A national limit on dissolved nitrogen would “essentially eliminate” intensive agriculture in the Selwyn Waihora catchment, says Environment Canterbury chief scientist Dr Tim Davie.
In the recent local body elections, Ian Mackenzie topped the poll in the Environment Canterury (Ecan) council’s Mid-Canterbury constituency.
Mackenzie brought an impressive CV to a region where politics are dominated by water, environment and land use.
He has farmed in the Ashburton District for 40 years, served on the national board of Federated Farmers as environment and water spokesman, and on the Land and Water Forum. He was on the national objectives framework reference group which made recommendations to the then Minister for the Environment Amy Adams for the first National Policy Statement on Fresh Water.
“Some of what I hope to be able to achieve will depend on the outcomes of this discussion document on fresh water,” he told Rural News.
“If that goes through the way the Government is proposing then there’s not much scope for the regional councils to be anything other than an unpopular policeman – which is not why I put my name forward as a candidate.
“But assuming the Government sees sense and we get some sensible outcomes more in line with the first NPS on freshwater then there’s quite a lot of scope,” he said.
Mackenzie’s election helps bolster a strong farming sector representation on the first fully democratically elected Canterbury Regional Council since 2010.
The council was replaced by Government appointed commissioners for two terms, then in 2016 seven councillors were elected and joined by a number of commissioners in a transitional council.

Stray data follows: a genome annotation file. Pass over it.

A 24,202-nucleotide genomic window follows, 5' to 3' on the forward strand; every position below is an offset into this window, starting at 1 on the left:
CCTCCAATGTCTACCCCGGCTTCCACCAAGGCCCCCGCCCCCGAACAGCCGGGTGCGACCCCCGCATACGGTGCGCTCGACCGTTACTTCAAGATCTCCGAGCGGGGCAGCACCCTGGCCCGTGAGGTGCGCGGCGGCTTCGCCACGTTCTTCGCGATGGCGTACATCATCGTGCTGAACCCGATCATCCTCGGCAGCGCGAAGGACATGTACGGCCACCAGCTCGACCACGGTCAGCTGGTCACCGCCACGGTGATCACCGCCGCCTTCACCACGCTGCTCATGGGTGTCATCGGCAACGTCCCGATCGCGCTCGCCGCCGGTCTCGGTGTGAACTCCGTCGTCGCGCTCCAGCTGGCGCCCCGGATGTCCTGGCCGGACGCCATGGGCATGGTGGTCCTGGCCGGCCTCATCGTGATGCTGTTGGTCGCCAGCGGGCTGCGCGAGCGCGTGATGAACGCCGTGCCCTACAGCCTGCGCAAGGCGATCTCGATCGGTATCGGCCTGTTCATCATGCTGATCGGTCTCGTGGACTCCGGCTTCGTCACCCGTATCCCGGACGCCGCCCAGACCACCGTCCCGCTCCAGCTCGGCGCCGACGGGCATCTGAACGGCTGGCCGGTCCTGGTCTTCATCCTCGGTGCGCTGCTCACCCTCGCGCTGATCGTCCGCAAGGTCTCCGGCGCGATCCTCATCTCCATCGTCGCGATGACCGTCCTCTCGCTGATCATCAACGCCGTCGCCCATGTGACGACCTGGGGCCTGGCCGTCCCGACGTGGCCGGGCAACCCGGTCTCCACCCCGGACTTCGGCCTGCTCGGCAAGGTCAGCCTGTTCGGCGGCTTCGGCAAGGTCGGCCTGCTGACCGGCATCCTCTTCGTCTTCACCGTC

Of the seven councillors elected in 2016, five sought re-election this year and four have been successful.
Re-elected were the deputy chair Peter Scott, an arable farmer from Pleasant Point representing the South Canterbury constituency; Leeston dairy farmer John Sunckell in Mid-Canterbury; and Cust farmer and veterinarian Claire McKay in North Canterbury.
Sunckell says he is happy to have been re-elected.
“You don’t know how people see you and how they view your first term, so I’m really pleased to be back.”
Sunckell was impressed by some in the new line-up.
“There’s some really strong people with good education and backgrounds in water and science and governance so that’s a positive.”
Another with strong farming connections is Darfield farm environment consultant Megan Hands, who has been elected to one of the mostly urban Christchurch constituencies.
Hands is from a Hawkes Bay farming family and grew up on a dairy farm in Manawatu before studying at Lincoln and now runs her own consultancy, LandSavvy.